Experiment to disprove FailVote antiApproval arguments

From @parker_friedland on the old GoogleGroup.

  1. In a survey, ask people to honestly rate every candidate (including primary candidates) in three real world competitive elections (such as the 2008, 2012, and 2016 US presidential elections) from 0 to 5 stars on three separate pieces of paper (one piece of paper for each election and have them to do this in pen so they cannot erase).
  2. Ask everybody that participated in the survey to participate in a study to simulate the first of the three elections under some alternative voting method.
  3. Tell them that each of them will win 20 cents times the number of stars they rated the winning candidate.
  4. Randomly chose some percentage of the people participating in the study to participate in an anonymous poll about how they would vote in that election under the alternative voting method.
  5. Reveal those poll results.
  6. Repeat steps 4 and 5 two more times (but remember to conduct each poll one at a time so each poll has the ability to affect the next poll).
  7. Encourage the people participating in the study (but do not require them) to reveal the paper that has their honest ratings on them to other people in the study, as well as the ability to discuss strategies with people that have opinions that are similar to their own. The people participating in the study will have an hour to do this.
  8. Have everybody vote anonymously under the alternative voting method.
  9. Give everybody 20 cents times the number of stars they rated the winning candidate.
  10. Repeat steps 2 through 9 under the second election (so that if they feel that their strategy didn’t work, they will have the opportunity to try again with a new strategy).
  11. Repeat steps 2 through 9 under the final and most recent election. But now that the voters have gotten the hang of this, use 2 dollars (or more if you can afford it) instead of 20 cents so they have a much greater stake in the election.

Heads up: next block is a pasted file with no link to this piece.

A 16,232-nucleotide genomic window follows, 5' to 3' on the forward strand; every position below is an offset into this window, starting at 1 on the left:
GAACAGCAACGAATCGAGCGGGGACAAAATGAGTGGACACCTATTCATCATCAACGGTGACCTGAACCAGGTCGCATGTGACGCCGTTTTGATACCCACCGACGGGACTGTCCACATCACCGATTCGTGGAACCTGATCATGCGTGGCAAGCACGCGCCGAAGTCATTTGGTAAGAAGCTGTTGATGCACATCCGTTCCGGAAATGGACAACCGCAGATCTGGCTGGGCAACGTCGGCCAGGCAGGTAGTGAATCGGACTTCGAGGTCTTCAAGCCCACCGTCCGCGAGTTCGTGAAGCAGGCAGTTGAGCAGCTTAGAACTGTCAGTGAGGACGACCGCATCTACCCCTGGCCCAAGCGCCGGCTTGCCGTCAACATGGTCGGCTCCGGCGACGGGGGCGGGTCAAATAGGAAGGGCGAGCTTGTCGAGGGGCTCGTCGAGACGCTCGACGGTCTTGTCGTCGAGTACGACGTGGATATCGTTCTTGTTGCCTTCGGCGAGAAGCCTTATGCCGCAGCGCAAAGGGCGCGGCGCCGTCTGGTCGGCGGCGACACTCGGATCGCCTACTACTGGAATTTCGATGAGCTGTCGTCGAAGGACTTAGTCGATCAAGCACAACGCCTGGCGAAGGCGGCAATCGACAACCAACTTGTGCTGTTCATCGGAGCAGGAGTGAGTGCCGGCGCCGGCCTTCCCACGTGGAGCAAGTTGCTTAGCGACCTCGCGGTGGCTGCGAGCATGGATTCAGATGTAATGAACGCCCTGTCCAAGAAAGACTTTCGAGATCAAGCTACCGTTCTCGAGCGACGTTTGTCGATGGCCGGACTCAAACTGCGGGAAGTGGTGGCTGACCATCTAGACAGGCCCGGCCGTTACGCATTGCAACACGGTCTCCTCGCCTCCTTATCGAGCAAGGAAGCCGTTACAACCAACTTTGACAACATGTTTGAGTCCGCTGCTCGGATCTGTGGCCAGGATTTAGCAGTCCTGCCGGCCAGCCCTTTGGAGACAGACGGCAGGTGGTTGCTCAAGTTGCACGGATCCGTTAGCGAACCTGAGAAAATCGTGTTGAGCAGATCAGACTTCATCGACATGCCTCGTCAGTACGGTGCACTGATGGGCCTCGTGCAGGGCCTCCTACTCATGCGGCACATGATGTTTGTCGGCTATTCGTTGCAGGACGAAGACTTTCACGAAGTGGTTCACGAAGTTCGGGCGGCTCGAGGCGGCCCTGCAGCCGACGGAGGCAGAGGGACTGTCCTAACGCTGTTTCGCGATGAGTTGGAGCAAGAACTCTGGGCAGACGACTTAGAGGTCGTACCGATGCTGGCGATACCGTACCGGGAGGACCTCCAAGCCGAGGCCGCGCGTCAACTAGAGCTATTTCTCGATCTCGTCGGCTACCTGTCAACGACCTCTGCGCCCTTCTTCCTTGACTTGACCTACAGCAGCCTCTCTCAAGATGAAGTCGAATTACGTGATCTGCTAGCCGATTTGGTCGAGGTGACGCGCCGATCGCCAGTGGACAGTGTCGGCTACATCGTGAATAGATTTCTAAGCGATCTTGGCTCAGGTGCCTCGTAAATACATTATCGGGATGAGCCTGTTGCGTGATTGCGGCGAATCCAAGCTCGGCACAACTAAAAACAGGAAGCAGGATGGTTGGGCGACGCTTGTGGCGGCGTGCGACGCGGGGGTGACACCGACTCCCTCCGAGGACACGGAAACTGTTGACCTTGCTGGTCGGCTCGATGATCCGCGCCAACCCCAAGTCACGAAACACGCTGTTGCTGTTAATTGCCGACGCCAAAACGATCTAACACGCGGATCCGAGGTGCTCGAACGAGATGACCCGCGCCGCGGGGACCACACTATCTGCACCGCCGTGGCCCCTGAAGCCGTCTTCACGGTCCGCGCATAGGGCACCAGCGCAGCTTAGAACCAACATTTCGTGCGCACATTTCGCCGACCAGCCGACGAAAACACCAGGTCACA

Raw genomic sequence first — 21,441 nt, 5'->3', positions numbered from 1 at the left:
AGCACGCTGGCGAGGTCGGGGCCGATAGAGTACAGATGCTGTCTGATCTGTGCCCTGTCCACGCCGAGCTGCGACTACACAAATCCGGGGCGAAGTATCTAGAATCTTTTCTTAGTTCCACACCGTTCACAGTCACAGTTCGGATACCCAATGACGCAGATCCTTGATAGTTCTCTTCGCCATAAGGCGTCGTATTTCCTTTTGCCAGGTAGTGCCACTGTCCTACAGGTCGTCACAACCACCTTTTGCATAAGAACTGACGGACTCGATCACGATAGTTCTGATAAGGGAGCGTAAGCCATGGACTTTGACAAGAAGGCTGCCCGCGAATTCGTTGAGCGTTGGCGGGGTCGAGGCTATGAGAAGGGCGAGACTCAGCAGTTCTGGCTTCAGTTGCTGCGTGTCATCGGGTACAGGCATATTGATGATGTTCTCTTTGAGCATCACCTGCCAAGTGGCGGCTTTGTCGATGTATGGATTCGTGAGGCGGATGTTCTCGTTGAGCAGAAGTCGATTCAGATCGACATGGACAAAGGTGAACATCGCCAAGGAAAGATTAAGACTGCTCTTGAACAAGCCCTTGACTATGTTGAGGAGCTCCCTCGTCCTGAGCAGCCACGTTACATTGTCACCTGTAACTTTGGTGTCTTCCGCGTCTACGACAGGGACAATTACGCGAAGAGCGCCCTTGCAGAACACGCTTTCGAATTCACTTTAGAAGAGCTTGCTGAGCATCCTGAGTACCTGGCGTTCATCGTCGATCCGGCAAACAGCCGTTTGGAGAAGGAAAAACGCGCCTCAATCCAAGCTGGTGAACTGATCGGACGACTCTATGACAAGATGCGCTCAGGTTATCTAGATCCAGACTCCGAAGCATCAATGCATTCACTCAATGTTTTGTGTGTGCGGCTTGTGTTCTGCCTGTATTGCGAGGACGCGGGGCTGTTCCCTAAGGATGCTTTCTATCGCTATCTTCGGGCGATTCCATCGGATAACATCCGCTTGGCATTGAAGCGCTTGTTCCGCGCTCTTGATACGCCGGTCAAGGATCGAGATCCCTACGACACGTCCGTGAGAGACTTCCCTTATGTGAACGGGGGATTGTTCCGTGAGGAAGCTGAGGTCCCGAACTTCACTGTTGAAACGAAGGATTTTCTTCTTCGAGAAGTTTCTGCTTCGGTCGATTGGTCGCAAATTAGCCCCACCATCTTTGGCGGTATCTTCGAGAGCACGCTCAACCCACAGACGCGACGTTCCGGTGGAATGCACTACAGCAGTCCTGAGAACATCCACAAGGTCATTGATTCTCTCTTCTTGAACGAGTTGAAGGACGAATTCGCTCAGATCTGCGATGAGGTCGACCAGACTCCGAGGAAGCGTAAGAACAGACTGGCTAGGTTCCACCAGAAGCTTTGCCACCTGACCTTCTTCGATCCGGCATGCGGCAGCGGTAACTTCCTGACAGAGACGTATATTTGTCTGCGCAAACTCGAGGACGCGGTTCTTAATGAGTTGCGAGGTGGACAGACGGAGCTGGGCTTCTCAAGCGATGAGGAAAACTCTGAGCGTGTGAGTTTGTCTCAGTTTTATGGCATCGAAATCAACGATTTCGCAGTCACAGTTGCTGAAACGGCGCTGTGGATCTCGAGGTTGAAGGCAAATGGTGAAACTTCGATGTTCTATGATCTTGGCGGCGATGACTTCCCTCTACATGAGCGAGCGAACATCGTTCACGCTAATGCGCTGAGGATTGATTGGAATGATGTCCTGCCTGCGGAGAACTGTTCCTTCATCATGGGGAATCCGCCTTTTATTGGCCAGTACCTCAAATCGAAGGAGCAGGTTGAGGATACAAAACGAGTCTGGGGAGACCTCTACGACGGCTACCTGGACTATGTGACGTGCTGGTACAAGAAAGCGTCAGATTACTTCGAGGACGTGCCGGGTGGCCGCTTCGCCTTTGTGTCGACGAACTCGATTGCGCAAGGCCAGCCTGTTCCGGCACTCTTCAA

I would like to propose a few tweaks of my own, though.

  • For step 1, add some background info on the third parties so that people do not just leave them blank. Also, perhaps require that every ballot include at least one “5” and at least one “0”?
  • Step 3 should probably be done after the first poll of step 4.
  • How does 9 work anonymously? Seems to take a lot of time.
  • For 10 it might be good to double the stakes… unless people will catch on and realize the third round is what “really matters”.
  • For the first and second election, we should probably manipulate it further so some people just vote honestly.

What do you think?

Wait, two more things:

  • One hour to debate may be a little too long, especially multiplied by three (or four, if we decide so). If this is an in-state thing, we should use Senate candidates if contested as well as presidential candidates.
  • Showing your star surveys outright should never be allowed. In real elections, people lie to pollsters. People can share their views through debate, but if they just straight-up reveal their utility function, it seems like a 50%+1 could force their 4-5 star candidate to win.